If you’re editing and you’re like me, you don’t want to spend any more time at this task than you need to. That’s why, before you start adding comas and deleting adverbs, you might want to keep in mind how these pros do the job. I certainly wish I had done so before I did the editing of Olivia’s Choice. Instead of an entire year, the thing might have been done much sooner.
http://blog.nathanbransford.com/2011/05/how-i-edit.html–author, writer and literary agent, Nathan Bransford knows writing. Here’s how he edits.
http://www.demerybunn.com/blog/2013/12/30/the-joy-and-necessity-of-editing-2-novel-length-edits/ — Big edits first. Don’t edit the little things first. It’s like choosing paint while you still haven’t finished the roof.
http://www.demerybunn.com/blog/2014/03/19/the-joy-and-necessity-of-editing-7-in-line-revision/— little edits. When the big guys are done, check out those little things. They add up, so get a good cup of coffee and your eagle eye.
http://elizabethspanncraig.com/1559/approaching-messy-first-drafts/–when you don’t know where to start, start here.
http://www.helpingwritersbecomeauthors.com/2013/06/how-i-self-edit-my-novels-15-steps-from.html—IPPY Award-winning and internationally published author of the Amazon bestsellers Outlining Your Novel and Structuring Your Novel, as well as the western A Man Called Outlaw, the medieval epic Behold the Dawn, and the epic fantasy Dreamlander, K.M. Weiland certainly knows writing. This is how she edits.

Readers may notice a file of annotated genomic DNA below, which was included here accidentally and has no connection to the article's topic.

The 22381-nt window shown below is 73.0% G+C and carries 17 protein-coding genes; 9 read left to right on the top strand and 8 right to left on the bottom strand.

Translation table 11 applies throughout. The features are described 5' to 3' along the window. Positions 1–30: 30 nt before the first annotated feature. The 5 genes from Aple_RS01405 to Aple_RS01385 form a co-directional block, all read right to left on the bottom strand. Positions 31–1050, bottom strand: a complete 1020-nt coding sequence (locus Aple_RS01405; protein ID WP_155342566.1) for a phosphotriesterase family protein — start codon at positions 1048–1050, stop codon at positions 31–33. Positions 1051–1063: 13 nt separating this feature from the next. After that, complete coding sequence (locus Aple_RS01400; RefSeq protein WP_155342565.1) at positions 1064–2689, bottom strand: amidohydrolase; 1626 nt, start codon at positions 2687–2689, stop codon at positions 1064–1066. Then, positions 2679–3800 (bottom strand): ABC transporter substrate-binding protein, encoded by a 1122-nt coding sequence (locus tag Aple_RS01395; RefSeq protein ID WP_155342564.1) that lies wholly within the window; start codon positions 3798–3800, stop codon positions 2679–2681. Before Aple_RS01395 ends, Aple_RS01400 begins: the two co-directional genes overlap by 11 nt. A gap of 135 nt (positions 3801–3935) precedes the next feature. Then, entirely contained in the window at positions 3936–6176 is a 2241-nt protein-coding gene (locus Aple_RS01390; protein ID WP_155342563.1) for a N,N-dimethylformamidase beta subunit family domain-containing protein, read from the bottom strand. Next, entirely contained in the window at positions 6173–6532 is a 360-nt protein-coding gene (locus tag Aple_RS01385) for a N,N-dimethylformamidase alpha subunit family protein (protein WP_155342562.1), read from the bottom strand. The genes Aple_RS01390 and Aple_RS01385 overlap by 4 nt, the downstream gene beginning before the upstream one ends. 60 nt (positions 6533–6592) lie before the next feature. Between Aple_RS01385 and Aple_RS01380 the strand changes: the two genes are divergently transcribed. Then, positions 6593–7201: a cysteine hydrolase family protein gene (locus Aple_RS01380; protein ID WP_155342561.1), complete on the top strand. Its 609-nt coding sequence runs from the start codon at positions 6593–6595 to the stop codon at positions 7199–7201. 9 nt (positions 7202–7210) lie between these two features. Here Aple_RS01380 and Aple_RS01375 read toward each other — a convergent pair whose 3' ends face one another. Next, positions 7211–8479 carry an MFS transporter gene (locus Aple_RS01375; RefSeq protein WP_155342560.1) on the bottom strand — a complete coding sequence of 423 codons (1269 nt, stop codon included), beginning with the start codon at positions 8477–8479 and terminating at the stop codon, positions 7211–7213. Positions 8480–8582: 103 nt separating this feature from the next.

http://romanceuniversity.org/2012/09/07/five-things-to-consider-during-revisions-with-loucinda-mcgary/–five things to look for while you’re editing by author Loucinda McGary.
http://romanceuniversity.org/2012/03/09/the-best-way-to-edit-by-tracy-sumner/–If the traditional ways don’t work for you, try this post!
http://www.profkrg.com/11-tips-for-editing-your-own-writing–eleven clear steps anyone can follow.
Do you have a way to edit that works for you? Share it! I’d certainly love any tips you can send my way.